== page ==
• Women carrying male fetuses are slightly slightly more likely to have placenta previa than women with female fetuses.
  • Since the placenta normally migrates away from the cervical opening as pregnancy progresses, women in the earlier stages of pregnancy are more likely to have placenta previa than are women at term.
  • Some women between 10 and 20 weeks' gestation will have some evidence of placenta previa on ultrasound examination, but most of these cases resolve on their own as the pregnancy progresses.

When Should You Call Your Doctor If You Think You Have Placenta Previa?

The bleeding of placenta previa typically begins after the 20th week of gestation. A woman should always seek medical care if she experiences bleeding in the later stages of pregnancy.

What Procedures and Tests Diagnose Placenta Previa?

Placenta previa is suspected when a woman in the 20th week of gestation or later reports having bleeding. An ultrasound examination (see below) is used to establish the diagnosis. The ultrasound examination is performed before a physical examination of the pelvis because the physical examination may promote increased bleeding.

Both transabdominal (using a probe on the abdominal wall) and transvaginal (with a probe inserted inside the vagina but away from the cervical opening) ultrasound evaluations may be performed, to determine the exact location of the placenta.

What Home Remedies Treat Placenta Previa?

  • Women with placenta previa in the 3rd trimester of pregnancy are typically counseled to avoid sexual intercourse and exercise, as well as to reduce their activity level.
  • Modified bed rest is generally advised.
  • If there has been little or no bleeding, or if the bleeding has stopped, bed rest at home may be prescribed.
  • Women who have placenta previa and remain at home must be able to access medical care immediately should bleeding resume, and home care is not appropriate in all cases, for example, if the woman lives far from the hospital.
  • Women with larger volumes of bleeding or continuous bleeding require admission to the hospital.
  • It is very important to follow the recommendations of your doctor or midwife in this regard.

What Is the Medical Treatment and Management for Placenta Previa?

  • Admittance to the hospital is necessary if a pregnant woman is actively bleeding. 
  • Treatment of placenta previa depends on the volume of bleeding, the gestational age and condition of the fetus, the position of the placenta and fetus, and whether the bleeding has diminished or is continuing.
  • Cesarean delivery ((C-section) may be required for all types of placenta previa and is universally necessary in the case of complete placenta previa.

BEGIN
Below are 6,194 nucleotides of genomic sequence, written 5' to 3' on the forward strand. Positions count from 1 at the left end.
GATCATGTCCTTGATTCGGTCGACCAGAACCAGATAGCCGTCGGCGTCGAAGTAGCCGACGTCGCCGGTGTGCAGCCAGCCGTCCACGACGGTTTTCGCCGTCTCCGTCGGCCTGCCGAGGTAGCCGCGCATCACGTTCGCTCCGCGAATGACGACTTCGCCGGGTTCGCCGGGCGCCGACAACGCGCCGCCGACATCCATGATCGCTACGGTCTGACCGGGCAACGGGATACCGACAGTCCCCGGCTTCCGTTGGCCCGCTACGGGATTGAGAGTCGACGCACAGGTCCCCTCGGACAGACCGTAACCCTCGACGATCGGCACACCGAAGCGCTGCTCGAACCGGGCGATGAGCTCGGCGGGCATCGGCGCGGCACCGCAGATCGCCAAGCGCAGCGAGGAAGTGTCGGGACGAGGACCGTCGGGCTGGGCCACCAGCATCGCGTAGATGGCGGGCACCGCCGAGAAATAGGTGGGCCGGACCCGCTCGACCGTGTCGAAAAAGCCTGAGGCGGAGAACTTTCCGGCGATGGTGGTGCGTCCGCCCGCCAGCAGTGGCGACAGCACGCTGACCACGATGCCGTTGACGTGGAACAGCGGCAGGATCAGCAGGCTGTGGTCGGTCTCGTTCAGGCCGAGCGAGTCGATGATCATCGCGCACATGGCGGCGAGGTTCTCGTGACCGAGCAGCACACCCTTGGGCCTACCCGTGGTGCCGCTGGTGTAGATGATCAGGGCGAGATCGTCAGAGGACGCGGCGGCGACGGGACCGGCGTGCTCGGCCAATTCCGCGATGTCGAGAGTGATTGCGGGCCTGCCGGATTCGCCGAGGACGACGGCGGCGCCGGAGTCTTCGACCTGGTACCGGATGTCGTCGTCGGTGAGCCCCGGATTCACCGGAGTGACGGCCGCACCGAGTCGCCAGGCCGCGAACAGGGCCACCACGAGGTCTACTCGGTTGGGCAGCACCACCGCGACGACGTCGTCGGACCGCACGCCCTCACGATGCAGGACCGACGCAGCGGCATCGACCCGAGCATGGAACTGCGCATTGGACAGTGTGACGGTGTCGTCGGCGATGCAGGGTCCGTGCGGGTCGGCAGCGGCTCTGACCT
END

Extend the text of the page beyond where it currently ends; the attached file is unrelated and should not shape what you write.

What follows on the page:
• Women who are on bed rest at home should follow their doctor's instructions in regar to activity level and follow-up examinations. Follow-up care with your OB/GYN is necessary after you deliver the baby.

What Medications Treat Placenta Previa?

  • Women with placenta previa who experience heavy bleeding may require blood transfusions in order to replace lost blood.
  • Usually, intravenous (IV) fluids are given.
  • If the woman has contractions, tocolytic drugs (medications that slow down or inhibit labor) are used, for example, magnesium sulfate and terbutaline (Brethine).
  • A woman with placenta previa may be given corticosteroid medications to accelerate fetal lung maturity (when the infant is premature) prior to Cesarean delivery (C-section).

When Is Surgery Necessary for Placenta Previa?

A Cesarean delivery is usually planned for women with placenta previa as soon as the baby can be safely delivered (typically after 36 weeks' gestation). An emergency Cesarean section or a Cesarean delivery at an earlier gestational age may be necessary for heavy bleeding that cannot be stopped or for fetal distress.

Is a C-Section Required for Placenta Previa, and What Is the Fetus Survival Rate?

Placenta previa is almost always associated with the need for Cesarean delivery. If there is complete placenta previa, a C-section will be required. Most women with other variations of placenta previa will also require Cesarean delivery.

The vast majority of women with placenta previa in developed countries go on to deliver healthy babies, and the maternal mortality (death) rate is less than 1%. In developing countries where medical resources may be lacking, the risks for mother and fetus are much higher.

How Can You Prevent Placenta Previa?

Placenta previa usually cannot be prevented. In some cases, risk factors can be eliminated (such as smoking cessation).

Bleeding from placenta previa can be reduced in many cases by bed rest, limitation of activity, and/or avoiding sexual intercourse.

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Reviewed on 3/10/2020
References
Bakker R, MD, et al. "Placenta Previa." Medscape. Updated: Jan 08, 2018.
<https://emedicine.medscape.com/article/262063-overview>